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Dennis Cassinelli

Dennis Cassinelli

Being from an Italian family, I have always been fond of pasta dishes. My nickname on the ranch where I grew up was “spaghetti.” As I traveled around Nevada extensively when working for NDOT, there were not many Italian restaurants to choose from in the smaller towns where I visited and often stayed. Sometimes the closest I could come to pasta was Chinese noodles from one of the many Chinese restaurants throughout the state.

Interesting enough, there has always been a substantial population of Orientals, and Chinese in particular, in Nevada since the mid 1800s. These people were attracted to Nevada by the mining activity and later by the opportunities to work on the Central Pacific Railroad and on the Virginia and Truckee Railroad.

When the railroads were completed and mining activity waned, enterprising Chinese opened up restaurants and other businesses to earn a living. As I traveled the state, I was fortunate enough to find several of these restaurants to satisfy my taste for pasta, even if it was with Chinese noodles. A garnish of chopped green onions and a few dashes of soy sauce and a beer often made my day after working all day out in the desert.

Most Nevada towns have Chinese restaurants and I will tell about a few of them I have visited. There are as many different types of Chinese noodles as there are Chinese restaurants. I have seldom been disappointed at any of these.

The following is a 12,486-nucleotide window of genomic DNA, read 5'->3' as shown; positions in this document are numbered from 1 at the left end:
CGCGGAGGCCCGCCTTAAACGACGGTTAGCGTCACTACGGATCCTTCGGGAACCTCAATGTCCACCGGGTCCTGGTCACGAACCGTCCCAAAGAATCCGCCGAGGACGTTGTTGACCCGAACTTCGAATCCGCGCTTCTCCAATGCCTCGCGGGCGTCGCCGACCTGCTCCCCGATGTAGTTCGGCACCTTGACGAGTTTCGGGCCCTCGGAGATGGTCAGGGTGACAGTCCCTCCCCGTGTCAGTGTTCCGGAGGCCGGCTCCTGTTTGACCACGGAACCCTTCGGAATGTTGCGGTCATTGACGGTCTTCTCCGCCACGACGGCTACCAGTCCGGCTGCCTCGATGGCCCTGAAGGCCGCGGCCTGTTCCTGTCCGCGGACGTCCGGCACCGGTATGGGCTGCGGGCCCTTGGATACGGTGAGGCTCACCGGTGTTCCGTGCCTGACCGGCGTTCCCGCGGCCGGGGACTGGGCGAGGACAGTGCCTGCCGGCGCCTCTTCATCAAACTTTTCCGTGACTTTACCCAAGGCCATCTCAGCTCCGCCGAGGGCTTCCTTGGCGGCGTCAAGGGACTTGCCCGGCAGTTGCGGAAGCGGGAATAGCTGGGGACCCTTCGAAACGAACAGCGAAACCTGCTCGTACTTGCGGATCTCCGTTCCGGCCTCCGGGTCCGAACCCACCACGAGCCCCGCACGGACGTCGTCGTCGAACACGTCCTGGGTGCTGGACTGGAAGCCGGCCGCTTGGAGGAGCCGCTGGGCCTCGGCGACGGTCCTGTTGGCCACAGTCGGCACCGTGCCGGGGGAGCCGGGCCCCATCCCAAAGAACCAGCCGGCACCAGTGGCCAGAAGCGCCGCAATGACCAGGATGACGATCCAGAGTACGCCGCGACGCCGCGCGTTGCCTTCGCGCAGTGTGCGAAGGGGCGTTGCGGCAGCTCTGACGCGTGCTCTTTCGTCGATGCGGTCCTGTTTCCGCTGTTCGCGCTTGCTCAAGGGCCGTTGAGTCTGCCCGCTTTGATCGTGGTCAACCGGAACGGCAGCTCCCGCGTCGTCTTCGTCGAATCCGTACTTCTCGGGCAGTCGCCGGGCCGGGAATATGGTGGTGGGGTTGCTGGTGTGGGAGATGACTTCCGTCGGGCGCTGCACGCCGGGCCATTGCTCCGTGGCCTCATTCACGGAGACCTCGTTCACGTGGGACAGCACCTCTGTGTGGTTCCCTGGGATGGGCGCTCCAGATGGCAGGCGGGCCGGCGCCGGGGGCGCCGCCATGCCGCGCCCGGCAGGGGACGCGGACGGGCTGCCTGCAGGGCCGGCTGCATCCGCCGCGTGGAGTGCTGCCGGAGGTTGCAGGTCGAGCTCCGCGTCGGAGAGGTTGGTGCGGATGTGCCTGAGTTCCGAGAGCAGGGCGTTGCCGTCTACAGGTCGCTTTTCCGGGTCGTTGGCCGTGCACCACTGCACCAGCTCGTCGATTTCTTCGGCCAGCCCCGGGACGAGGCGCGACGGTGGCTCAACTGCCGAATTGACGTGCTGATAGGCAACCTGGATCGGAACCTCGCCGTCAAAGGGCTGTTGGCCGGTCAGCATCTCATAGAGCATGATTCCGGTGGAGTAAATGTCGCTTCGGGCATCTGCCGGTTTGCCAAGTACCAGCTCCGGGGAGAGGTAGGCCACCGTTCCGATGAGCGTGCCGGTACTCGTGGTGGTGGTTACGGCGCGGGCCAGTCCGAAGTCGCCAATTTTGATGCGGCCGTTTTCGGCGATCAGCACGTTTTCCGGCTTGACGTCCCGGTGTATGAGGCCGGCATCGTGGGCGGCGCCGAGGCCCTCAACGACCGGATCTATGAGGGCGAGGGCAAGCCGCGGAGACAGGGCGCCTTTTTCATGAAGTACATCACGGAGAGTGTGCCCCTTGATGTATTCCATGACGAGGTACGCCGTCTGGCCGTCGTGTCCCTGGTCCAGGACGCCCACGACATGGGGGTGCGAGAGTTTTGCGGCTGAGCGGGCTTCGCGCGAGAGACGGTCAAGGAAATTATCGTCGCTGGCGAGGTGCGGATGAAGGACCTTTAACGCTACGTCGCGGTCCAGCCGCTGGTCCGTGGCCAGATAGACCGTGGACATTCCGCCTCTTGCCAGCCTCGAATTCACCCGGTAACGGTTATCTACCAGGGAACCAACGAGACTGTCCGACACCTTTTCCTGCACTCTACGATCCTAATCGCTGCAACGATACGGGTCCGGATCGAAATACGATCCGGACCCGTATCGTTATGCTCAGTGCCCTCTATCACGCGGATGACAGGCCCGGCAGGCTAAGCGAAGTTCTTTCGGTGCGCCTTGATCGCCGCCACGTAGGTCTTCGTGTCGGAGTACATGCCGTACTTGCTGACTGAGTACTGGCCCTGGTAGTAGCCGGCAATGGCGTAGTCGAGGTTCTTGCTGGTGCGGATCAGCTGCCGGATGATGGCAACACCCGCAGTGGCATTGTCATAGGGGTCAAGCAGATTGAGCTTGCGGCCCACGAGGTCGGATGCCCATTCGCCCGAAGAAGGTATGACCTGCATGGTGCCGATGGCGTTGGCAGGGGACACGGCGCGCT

In Tonopah, there was a Chinese restaurant where I often stopped for lunch next to the Tonopah Club. As I started to enter the place one day, the waste management truck pulled up to collect the garbage. The proprietor of the restaurant came running out with his trash cans while I waited on the sidewalk. When he passed by me, I asked him, “Are they picking up, or delivering?” The man looked at me perplexed and replied, “Hay meesta, you velly funny fellah.” We both had a good laugh and I went inside for my Chinese noodles.

Las Vegas, where I often worked for weeks at a time, had more different Chinese restaurants than I can begin to describe, so I am sure you can find an abundance of these places on your own if you ask around.

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When I stayed in Fernley one year, there was an excellent Chinese buffet and another Chinese restaurant in a strip mall I often frequented. In Sparks when I was a kid, Mom and Dad often took me to the Chinese Pagoda, where I first took a liking to Chinese noodles. There are several new Chinese restaurants in Reno and Sparks that I have not yet tried. Winnemucca has two Chinese restaurants; Ely has several, including an excellent Chinese buffet south of town.

While working in Carlin on finishing a construction project for Resident Engineer Albert Aguirre in the 1970s, I frequented a nice Chinese Restaurant that served great Chinese noodles. A week or two later, when I returned to Carlin to finish the project, the restaurant was closed. When I asked Albert why the place was not open, he told me there had been a murder involving a cleaver and family members and the place was unlikely to ever open again. For different reasons, all good things just seem to come to an end.

One thing I might add about Chinese noodles is the fact that they are made from rice flour, and therefore are gluten-free, which is a concern to some members of my own family.

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Dayton author and historian Dennis Cassinelli can be contacted on his blog at denniscassinelli.com. All Dennis’ books sold through this publication will be at a discount plus $3 for each shipment for postage and packaging.

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